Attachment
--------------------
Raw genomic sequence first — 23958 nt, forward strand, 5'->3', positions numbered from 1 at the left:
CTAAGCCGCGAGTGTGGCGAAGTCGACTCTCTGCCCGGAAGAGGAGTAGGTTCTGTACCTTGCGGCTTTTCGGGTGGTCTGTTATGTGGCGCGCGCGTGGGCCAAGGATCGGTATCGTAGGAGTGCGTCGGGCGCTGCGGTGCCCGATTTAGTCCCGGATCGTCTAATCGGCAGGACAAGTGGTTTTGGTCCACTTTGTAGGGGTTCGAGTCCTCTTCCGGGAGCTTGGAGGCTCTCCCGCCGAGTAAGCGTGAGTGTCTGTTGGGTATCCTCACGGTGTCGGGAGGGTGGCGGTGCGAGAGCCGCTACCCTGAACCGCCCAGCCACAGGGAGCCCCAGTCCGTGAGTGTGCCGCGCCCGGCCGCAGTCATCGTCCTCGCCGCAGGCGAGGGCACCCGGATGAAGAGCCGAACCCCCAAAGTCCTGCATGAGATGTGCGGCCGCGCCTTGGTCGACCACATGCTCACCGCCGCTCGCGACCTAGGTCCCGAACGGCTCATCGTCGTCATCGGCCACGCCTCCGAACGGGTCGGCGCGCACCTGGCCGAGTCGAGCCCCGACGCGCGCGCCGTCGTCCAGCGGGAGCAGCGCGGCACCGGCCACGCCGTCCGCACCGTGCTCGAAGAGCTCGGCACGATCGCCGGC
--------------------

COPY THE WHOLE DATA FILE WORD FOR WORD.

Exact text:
Raw genomic sequence first — 23958 nt, forward strand, 5'->3', positions numbered from 1 at the left:
CTAAGCCGCGAGTGTGGCGAAGTCGACTCTCTGCCCGGAAGAGGAGTAGGTTCTGTACCTTGCGGCTTTTCGGGTGGTCTGTTATGTGGCGCGCGCGTGGGCCAAGGATCGGTATCGTAGGAGTGCGTCGGGCGCTGCGGTGCCCGATTTAGTCCCGGATCGTCTAATCGGCAGGACAAGTGGTTTTGGTCCACTTTGTAGGGGTTCGAGTCCTCTTCCGGGAGCTTGGAGGCTCTCCCGCCGAGTAAGCGTGAGTGTCTGTTGGGTATCCTCACGGTGTCGGGAGGGTGGCGGTGCGAGAGCCGCTACCCTGAACCGCCCAGCCACAGGGAGCCCCAGTCCGTGAGTGTGCCGCGCCCGGCCGCAGTCATCGTCCTCGCCGCAGGCGAGGGCACCCGGATGAAGAGCCGAACCCCCAAAGTCCTGCATGAGATGTGCGGCCGCGCCTTGGTCGACCACATGCTCACCGCCGCTCGCGACCTAGGTCCCGAACGGCTCATCGTCGTCATCGGCCACGCCTCCGAACGGGTCGGCGCGCACCTGGCCGAGTCGAGCCCCGACGCGCGCGCCGTCGTCCAGCGGGAGCAGCGCGGCACCGGCCACGCCGTCCGCACCGTGCTCGAAGAGCTCGGCACGATCGCCGGC